We arrive at the Nairobi airport, make our way through customs, and find the tall and friendly Frances holding the “Chris and Beth” sign. We load his car and get our first glimpses of the capital of Kenya. As Frances weaves his way through traffic, he gives us a bit of a guided tour in his excellent English and teaches us our first Swahili word : “habari yako”; it means “how are you?” (In the meantime, we have learned “Jambo!’’– it has the same meaning and is easy to say in a jaunty way! – it is my favorite Swahili word – everyone responds). Frances is 32 years old and has been in Nairobi for 15 years. He left his tribal village in Tanzania (and eight siblings) to find work. He has a wife and two children; he proudly shows us pictures of his kids and laughs his full and sincere laugh.
Frances delivers us to “Baba and Mama Joshua’s” beautiful home at the end of Wispers Avenue. The gate is tended by another smiling man and the two watch dogs Tsavo and Mila – we will meet the dogs later on the porch under social circumstances but for now they are doing their jobs :). Harmon and Teri come outside to greet us. I go toward Teri; as I approach her, I can feel her positive energy. We hug rather than shake hands. I immediately like her. We go into their solid home and see African art, a CNN hero poster, fresh flowers, dark and light wood parquet floors, and windows that give us views of the vibrantly green foliage of the Karura Forest. Their home is decorated in a way that feels welcoming and is comfortable. We have a fresh salad for lunch, talk about their history in Kenya (Harmon and Teri lovingly “fight” for the floor – they both have so much to tell us; Chris and I are all ears). Later we sit and have wine – “porch time” – and enjoy the sounds of the babbling river, hear more about the animals we will see from that very porch, what they have scheduled for us the next day, our respective kids, where we can buy souvenir earrings, and of course Bridging the Gap Africa. This is what has brought us here, after all… More about that in the next blog 🙂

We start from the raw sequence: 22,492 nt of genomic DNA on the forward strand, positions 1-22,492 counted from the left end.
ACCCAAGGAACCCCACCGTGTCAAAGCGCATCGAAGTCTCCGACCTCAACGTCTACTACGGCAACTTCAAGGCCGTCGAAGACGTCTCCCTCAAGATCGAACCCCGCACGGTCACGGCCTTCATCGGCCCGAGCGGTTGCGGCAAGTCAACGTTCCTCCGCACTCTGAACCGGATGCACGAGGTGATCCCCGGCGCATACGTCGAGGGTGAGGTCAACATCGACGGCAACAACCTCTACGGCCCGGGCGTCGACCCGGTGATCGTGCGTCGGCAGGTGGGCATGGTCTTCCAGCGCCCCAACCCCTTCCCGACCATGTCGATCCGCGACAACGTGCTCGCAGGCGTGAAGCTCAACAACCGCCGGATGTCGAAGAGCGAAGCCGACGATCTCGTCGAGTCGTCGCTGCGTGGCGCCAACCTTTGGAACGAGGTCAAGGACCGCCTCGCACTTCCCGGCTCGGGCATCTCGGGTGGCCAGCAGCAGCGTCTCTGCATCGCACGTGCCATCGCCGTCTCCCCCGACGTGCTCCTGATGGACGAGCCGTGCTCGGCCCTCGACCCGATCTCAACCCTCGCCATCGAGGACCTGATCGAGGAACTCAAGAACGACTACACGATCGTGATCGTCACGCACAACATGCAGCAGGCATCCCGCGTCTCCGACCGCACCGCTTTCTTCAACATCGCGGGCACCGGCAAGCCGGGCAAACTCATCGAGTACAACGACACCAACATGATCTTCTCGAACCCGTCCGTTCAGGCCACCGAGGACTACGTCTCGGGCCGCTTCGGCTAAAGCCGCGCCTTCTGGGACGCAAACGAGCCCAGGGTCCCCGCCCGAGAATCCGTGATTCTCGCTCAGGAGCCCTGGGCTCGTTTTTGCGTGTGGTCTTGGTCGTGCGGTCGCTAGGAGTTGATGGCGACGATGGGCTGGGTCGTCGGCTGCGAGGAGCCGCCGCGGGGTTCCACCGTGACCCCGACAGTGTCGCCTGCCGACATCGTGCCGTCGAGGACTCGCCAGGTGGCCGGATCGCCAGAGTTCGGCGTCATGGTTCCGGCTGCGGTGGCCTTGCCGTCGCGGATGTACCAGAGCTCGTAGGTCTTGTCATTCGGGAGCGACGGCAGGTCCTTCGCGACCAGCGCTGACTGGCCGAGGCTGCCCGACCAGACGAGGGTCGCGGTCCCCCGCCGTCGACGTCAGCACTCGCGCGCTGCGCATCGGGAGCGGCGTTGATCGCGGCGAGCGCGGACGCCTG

After watching the Sykes monkey escapades in the nearby trees from their porch the next morning, Harmon calls Frances, Teri makes us a list of proposed places to visit and we are off! First stop: Sheldrick Elephant Orphanage. This organization rescues and cares for baby elephants that have lost their mothers. Some were found in wells, most were orphaned because of poaching. The babies come trotting up the path toward the roped off viewing area – they know their bottles of human baby formula are waiting for them. There is a “mud bath” to burrow into, small branches to gnaw on, a florescent orange soccer ball, and several men who lovingly tend to the elephants. We see 11 elephants in the first group – the younger babies. We are allowed to touch them. I ask one of the men where they like to be touched: “rub behind the ears, like this! Do you want me to take your picture?” After this group files out, the older group of 13 elephants plod single file toward the expectant visitors with two ostriches that were brought in as baby chicks along with one of the elephants.. On the way out, Chris pays 200 shillings (about $2) to get a picture of me with the maasai dude dressed in typical colorful garb, stomping his feet and jumping in the air.
Next stop is the giraffe sanctuary. A cool place for – you guessed it – giraffes. Their necks are extremely long and muscular as you would expect, their fur is mottled shades of tan and brown as you would expect, and their tongues are long and kind of blue. I was told I could get a kiss if I hold a food pellet protruding a bit from my mouth. Do you think I did it??
After lunch, a coffee, and a little souvenir shopping (got a wooden carved elephant and my first pair of souvenir earrings 🙂 ) we go back to the Parker’s abode for more porch time, dinner out and packing for the trip to Kitale and beyond. So far we love Kenya, feel safe, and have hopefully made lifelong friends with these welcoming, generous, thoughtful, and loving people – Teri and Harmon Parker .
Ciao for now!